I can hear it now, "Not another Mahler Fifth!" I, myself, own or have owned interpretations of this symphony conducted by Abbado, Barbirolli, Bernstein, Boulez, Chailly, Haitink, Inbal, Sinopoli, Solti, Tennesedt, Walter, and probably a few others that dont immediately come to mind. I would recommend many of these, but is it necessary to own all of them? Probably not, unless one is a Mahler aficionado -- or owns a record store! And yet, here we have one more version by none other than the idiosyncratic, although much respected, Benjamin Zander.
This release is one of Telarc's two-for-the-price-of-one double discs, which combine a CD of the performance with a lecture/demonstration of the piece performed. Zander's interpretation of the Fifth is, overall, very good. The members of the Philharmonia perform beautifully, as they also did a couple of years ago in the Zander-led Mahler Ninth [Telarc 80527], another performance-plus-lecture release. Of course, Mahler enthusiasts already have one or more favorite versions, and they will surely pounce on at least a few of Zanders interpretive choices on this newly released Fifth.
Like many others, I am so familiar with this symphony, that I often imagine I could conduct the score from memory (if I knew how to conduct or even read music well). I have problems with some of Zander's choices in the first movement, but otherwise it is a fine interpretation. I feel Zander over-sentimentally lingers over every nuance of the Trauermarsch. Rubato is one thing, but it becomes saccharine when applied to nearly every phrase of the movement. There is some of this same over-sentimentality in other parts of the symphony, particularly in the Adagietto, but is not nearly as pronounced as in the opening movement.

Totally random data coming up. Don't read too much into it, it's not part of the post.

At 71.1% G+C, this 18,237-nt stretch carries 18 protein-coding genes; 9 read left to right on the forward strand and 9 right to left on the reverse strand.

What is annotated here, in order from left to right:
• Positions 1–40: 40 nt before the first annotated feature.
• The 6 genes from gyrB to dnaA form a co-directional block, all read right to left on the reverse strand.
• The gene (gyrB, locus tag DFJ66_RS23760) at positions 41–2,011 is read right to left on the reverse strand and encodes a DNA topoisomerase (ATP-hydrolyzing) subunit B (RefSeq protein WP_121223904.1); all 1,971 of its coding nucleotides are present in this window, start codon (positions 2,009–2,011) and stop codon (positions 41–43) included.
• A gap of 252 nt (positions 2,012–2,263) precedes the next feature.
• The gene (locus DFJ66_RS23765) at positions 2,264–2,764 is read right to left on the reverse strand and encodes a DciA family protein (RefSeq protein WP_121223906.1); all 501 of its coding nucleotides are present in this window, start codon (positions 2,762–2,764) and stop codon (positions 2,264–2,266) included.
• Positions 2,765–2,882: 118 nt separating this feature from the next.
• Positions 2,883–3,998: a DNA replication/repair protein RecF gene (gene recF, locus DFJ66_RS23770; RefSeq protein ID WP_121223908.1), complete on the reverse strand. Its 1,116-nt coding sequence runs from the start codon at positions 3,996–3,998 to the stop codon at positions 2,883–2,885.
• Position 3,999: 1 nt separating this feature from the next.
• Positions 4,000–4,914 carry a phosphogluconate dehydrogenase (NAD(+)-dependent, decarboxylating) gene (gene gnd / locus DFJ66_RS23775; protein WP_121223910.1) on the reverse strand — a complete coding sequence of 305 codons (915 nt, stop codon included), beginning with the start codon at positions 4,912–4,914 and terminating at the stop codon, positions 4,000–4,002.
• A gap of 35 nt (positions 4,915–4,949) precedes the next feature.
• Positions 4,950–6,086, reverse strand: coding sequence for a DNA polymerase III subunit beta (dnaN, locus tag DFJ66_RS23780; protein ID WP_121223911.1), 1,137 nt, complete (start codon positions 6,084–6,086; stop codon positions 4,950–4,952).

Otherwise, this interpretation is fine, commensurate with the best modern interpretations and performances. My own favorite versions are Claudio Abbados Berlin Philharmonic CD on Deutsche Gramophone [DG 37789], and Sir Georg Soltis Chicago Symphony Orchestra LP set on Japanese London/Cisco [KIJC-9234/5]. Zanders reading (other than the first movement) seems to fall somewhere in between the two -- sacrificing a little of the precision of the Abbado for the power and emotion of the Solti.
Telarc's sonics, though, are different from either. The Solti and the Abbado possess a front-row perspective (actually, the Solti seems to have been recorded from the perspective of the podium), whereas the Zander has more a middle-of-the-hall point of view. This distance conceals a bit of the detail, yet for the most part, the excellent Telarc sound makes up for that. The disc's wide soundstage, extended frequency extremes, and natural sound are typical of the excellent recordings Telarc has been releasing of late.
As mentioned, this two-for-the-price-of-one set also contains Zanders articulate and moving explanation of the symphony, illustrated with musical examples taken from historical recordings, as well as Zander's own back-catalog and piano playing, and a short excerpt of Mahler himself, courtesy of a piano roll. Zander explains the symphony in minute detail, dissecting it seemingly phrase by phrase, yet at the same time making the entire discourse compelling through his uninhibited enthusiasm.
For the Mahler neophyte who wants to gain an appreciation of this piece, this CD set may be a good choice. The performance is, for the most part, excellent, and Zander's discussion of the symphony is entertaining. For the new listener who just wants to hear the Fifth without the analysis and create his or her own mental pictures of the meanings held within the music, it still might not be a bad choice -- though I would probably recommend another version for someones first exposure to this masterpiece. And the Mahler-ite will probably pick this up regardless of a recommendation. Theres a good chance it will prove a satisfying listen for years to come.
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